European Commissioner for Health and Consumer Policy, said at the e-health Week event, held in early May in Copenhagen. “I believe other Member States have much to gain from taking inspiration from the Danish e-health model, rather than re-inventing the wheel.”
In the UK, for example, the National Health Service started gradually implementing electronic medical records in 2004, but its progress has been hampered by lengthy debate over what constitutes e-health, the degree of centralization and who would be responsible for it. And a May 2011 report by the British National Audit Office found that monies spent in Britain on e-health and associated reform did not represent value for money.
The Danish population has several characteristics that make their e-health system work: it is a small country, with a population of about five million people, who are relatively IT-savvy. Trust in the federal government in Denmark is high. And, most of all, the country unknowingly laid the groundwork for electronic health records in 1977, when they put in place centralized record keeping, which doctors had to use in order to be reimbursed for their work.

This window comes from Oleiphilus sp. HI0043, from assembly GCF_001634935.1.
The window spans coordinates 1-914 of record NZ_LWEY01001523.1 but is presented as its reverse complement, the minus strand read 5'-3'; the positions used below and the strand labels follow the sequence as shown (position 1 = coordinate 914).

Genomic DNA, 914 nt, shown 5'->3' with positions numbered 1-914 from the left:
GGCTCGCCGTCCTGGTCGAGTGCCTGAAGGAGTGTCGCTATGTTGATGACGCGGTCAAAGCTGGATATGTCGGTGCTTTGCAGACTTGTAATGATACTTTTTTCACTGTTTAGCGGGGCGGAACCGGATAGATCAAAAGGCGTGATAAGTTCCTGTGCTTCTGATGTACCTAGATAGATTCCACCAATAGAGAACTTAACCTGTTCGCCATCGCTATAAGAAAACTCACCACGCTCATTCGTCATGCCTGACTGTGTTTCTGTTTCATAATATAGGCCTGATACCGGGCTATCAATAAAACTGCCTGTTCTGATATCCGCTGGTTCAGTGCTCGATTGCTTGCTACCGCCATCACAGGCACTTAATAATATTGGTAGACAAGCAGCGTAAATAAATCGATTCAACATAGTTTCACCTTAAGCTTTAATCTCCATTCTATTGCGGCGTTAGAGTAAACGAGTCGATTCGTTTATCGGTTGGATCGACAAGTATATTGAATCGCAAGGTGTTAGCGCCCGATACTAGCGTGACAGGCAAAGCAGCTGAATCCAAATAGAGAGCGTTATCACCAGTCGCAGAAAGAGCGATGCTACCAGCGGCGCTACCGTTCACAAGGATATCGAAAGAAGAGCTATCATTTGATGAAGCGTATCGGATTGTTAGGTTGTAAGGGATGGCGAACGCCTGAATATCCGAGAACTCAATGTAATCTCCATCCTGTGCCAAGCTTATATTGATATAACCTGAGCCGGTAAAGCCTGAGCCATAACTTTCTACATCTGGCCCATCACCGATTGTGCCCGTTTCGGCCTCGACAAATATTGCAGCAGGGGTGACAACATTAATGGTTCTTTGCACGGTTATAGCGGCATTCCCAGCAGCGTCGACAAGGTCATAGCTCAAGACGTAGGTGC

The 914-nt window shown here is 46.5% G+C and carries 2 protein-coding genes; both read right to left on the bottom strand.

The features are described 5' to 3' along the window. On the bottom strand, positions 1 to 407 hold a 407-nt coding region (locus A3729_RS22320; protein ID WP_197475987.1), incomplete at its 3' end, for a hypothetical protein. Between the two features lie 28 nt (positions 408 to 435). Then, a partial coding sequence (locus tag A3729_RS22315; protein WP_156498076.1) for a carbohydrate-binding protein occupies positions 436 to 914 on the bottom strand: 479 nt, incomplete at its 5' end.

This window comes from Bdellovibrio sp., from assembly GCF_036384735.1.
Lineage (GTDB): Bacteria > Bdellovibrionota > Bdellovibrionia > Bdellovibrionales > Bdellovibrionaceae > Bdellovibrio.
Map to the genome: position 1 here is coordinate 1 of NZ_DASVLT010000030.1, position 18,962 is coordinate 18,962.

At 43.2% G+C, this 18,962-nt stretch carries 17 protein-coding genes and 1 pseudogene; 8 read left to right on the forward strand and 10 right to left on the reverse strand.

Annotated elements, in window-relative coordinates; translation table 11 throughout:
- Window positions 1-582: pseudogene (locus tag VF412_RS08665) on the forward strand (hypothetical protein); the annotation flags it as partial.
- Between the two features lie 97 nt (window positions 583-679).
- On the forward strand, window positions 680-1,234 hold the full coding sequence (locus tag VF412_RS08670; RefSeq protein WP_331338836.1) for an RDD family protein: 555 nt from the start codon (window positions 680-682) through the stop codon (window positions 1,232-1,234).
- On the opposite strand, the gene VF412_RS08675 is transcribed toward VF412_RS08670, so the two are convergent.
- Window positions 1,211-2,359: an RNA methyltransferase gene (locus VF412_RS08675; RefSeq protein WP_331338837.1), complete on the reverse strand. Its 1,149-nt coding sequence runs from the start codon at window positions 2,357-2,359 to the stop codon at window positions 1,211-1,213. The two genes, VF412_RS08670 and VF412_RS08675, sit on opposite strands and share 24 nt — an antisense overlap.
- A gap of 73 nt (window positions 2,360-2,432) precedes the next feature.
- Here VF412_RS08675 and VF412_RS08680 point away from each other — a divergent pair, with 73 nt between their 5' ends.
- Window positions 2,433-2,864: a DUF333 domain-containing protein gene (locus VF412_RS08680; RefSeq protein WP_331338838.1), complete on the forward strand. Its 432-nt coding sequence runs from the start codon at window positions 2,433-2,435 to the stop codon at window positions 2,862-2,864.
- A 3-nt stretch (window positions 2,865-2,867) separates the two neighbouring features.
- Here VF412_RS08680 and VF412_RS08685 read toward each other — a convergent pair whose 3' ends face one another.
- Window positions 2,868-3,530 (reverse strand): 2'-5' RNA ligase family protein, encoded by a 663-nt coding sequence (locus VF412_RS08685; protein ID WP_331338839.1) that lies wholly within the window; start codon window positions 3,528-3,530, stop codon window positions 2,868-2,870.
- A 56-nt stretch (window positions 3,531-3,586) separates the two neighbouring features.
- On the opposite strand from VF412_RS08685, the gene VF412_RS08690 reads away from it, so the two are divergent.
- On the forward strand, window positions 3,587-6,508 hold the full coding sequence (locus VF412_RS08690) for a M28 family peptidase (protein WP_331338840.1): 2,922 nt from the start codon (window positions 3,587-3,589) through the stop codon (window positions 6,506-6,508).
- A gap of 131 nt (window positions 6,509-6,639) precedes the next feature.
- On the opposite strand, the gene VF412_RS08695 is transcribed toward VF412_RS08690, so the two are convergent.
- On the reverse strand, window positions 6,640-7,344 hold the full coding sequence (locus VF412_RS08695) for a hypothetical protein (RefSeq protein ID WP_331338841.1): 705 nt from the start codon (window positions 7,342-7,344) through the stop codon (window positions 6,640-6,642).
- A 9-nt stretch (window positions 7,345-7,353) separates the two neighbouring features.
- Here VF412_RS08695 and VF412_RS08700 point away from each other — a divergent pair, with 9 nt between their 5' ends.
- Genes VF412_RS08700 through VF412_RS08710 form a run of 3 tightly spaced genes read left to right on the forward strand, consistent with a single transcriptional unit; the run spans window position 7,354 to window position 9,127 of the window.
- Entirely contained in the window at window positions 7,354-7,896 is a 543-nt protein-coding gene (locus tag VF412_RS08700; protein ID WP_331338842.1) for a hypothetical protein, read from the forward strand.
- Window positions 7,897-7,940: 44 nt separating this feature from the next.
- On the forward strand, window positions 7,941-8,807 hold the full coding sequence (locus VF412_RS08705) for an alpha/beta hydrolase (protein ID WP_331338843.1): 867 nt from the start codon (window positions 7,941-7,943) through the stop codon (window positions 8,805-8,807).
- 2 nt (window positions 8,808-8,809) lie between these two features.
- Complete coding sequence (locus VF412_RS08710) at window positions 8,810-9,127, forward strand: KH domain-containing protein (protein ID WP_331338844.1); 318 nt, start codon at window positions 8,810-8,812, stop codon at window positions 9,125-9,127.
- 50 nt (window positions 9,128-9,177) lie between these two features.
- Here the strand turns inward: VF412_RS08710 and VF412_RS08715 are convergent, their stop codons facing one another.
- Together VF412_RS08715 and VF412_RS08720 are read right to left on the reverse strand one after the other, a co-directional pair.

As e-health innovations start up, this success has not been mirrored in other countries.
“One of the biggest challenges is scalability: while pilot projects have generally been successful, when taken to scale, they resulted in costly and inefficient programs due to the proliferation of discrete and independent systems. Success in the future will depend on achieving much more interoperability and cooperation than is today the case, between all the major stakeholders,” said Hamadoun Touré, secretary-general of the International Telecommunications Union, in the May 2012 Bulletin from the World Health Organization, which focused on e-health.
Another speaker at CeBIT was Gaur Sunder, the principle technology officer at The Centre for Development of Advanced Computing (C-DAC) in India, whose group makes telemedicine software in India.